Reader as User: Applying Interface Design Techniques to the Web


People react strongly to color. From an evolutionary perspective, our ancestors with better color vision were the ancestors who survived and reproduced. From a cultural perspective, colors have powerful metaphorical meanings. Users of computer systems invariably prefer the use of color on screens. Unfortunately, it is easier to use color badly than to use color appropriately.

When used effectively, color can draw the user's attention to important information, show relationships between ideas or objects, and enhance the comprehension, retention, and appeal of the information provided. Because of its power, when used inappropriately color can fatigue the user's vision, cause confusion, and overwhelm and distract the user. Use color wisely if at all.

Colors on computer monitors are produced differently than for print media. We see color on the printed page because light is reflected off its surface. On the computer screen, we see colors in emitted light. Every frequent user of computer systems has experienced the bleary, tired eyes that result from extensive reading from computer monitors. Fatigue is an important human factors issue in screen design, and writers for the WWW should try to minimize visual fatigue. Using a limited number of colors, especially in backgrounds, will prevent the user from becoming overloaded.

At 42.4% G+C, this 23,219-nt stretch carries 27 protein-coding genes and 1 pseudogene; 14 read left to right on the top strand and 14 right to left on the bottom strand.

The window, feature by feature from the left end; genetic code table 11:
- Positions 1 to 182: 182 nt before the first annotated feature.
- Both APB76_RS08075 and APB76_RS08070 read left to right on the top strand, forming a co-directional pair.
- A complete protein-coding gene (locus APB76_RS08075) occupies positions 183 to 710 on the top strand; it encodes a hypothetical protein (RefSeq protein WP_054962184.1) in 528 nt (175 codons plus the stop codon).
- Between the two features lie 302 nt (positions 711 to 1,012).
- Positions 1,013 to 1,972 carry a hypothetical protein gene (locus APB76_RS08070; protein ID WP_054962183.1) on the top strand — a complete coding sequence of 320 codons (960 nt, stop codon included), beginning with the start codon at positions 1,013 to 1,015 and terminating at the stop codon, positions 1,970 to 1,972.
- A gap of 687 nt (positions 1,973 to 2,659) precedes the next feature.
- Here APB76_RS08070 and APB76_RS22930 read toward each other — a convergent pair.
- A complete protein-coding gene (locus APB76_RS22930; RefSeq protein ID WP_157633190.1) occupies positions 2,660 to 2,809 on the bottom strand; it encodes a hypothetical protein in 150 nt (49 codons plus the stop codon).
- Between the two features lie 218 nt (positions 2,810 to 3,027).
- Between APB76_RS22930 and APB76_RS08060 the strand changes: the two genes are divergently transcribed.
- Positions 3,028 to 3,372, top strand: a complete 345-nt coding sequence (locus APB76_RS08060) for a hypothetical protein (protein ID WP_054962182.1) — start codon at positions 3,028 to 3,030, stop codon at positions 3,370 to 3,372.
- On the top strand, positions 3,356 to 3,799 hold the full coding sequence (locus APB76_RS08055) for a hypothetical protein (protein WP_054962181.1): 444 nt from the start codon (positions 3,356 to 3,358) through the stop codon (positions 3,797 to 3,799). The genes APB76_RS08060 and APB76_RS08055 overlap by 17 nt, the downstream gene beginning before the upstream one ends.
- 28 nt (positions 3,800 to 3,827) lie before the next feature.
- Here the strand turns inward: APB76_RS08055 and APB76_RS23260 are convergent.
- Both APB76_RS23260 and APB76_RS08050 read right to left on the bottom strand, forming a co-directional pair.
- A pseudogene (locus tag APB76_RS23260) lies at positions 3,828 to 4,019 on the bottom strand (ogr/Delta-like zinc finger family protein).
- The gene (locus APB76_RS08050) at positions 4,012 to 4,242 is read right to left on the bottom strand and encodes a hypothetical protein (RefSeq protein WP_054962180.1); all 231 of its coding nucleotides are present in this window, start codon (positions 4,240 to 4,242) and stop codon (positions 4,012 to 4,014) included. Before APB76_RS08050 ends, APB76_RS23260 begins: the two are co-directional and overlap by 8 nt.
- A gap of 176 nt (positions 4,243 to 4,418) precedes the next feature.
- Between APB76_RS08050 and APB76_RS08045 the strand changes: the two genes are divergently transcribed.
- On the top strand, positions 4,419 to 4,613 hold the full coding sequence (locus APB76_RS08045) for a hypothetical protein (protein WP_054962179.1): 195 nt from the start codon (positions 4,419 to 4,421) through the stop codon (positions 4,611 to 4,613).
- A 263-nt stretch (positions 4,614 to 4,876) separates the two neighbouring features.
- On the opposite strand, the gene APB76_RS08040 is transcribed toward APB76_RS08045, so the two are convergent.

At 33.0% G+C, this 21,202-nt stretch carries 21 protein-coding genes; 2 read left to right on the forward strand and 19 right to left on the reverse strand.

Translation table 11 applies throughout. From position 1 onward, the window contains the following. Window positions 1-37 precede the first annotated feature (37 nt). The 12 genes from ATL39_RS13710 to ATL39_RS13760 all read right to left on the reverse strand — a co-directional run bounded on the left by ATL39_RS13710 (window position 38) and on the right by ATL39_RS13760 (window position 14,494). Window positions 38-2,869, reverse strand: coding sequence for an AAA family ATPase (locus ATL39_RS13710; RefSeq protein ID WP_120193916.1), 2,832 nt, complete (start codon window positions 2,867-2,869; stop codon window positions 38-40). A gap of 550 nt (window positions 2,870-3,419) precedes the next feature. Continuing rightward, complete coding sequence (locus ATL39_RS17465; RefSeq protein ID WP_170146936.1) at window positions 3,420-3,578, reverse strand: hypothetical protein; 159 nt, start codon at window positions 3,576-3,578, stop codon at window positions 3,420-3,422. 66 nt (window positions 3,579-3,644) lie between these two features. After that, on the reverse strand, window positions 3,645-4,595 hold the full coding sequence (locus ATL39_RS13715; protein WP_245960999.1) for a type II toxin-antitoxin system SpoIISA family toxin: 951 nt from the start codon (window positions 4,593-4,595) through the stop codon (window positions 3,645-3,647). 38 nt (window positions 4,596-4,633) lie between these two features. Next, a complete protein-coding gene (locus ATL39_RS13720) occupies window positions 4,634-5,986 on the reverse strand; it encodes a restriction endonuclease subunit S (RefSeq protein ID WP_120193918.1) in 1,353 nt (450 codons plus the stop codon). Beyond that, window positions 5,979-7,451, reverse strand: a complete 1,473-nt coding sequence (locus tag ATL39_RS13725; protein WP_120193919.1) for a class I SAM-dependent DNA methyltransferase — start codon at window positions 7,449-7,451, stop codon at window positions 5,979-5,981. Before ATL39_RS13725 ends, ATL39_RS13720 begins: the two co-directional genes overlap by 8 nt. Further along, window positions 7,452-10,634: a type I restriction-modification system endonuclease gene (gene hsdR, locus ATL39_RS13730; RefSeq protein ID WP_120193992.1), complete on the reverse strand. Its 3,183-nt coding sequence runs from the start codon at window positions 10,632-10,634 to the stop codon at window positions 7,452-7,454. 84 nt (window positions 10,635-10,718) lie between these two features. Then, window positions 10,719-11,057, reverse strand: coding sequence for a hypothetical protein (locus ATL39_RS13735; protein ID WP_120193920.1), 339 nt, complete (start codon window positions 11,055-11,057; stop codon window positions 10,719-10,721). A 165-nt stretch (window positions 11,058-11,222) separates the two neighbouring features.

Do not allow extraneous colors to compete with the text. Color should be used to encode and highlight information. Unfortunately, many designers use brightly colored backgrounds, bullets, and separator bars which attract the user's eye but provide no meaning. If the most visually compelling item on the page is a rainbow separator bar, it will overwhelm the text and distract or confuse the reader. Limit the number of colors to 5±2 to avoid overloading the user's short-term memory.

Use bright colors to attract the user's eye to links. Use color in backgrounds to minimize visual fatigue or encode different sections of a document. Be aware of users' cultural sensitivities to color and use color as a metaphoric device when possible.

People enjoy color and find reading documents which use color effectively to be enjoyable and more meaningful than documents printed in black and white. People also find that the use of images and effective layout enhances the information value of a document.

With color display quality increasing and cost decreasing, designers are tempted to use color in system designs. There are undoubtedly benefits of increased user satisfaction and often increased performance; however, there are real dangers in misusing color. Care should be taken to make appropriate designs and to conduct thorough evaluations. (Shneiderman 1992)

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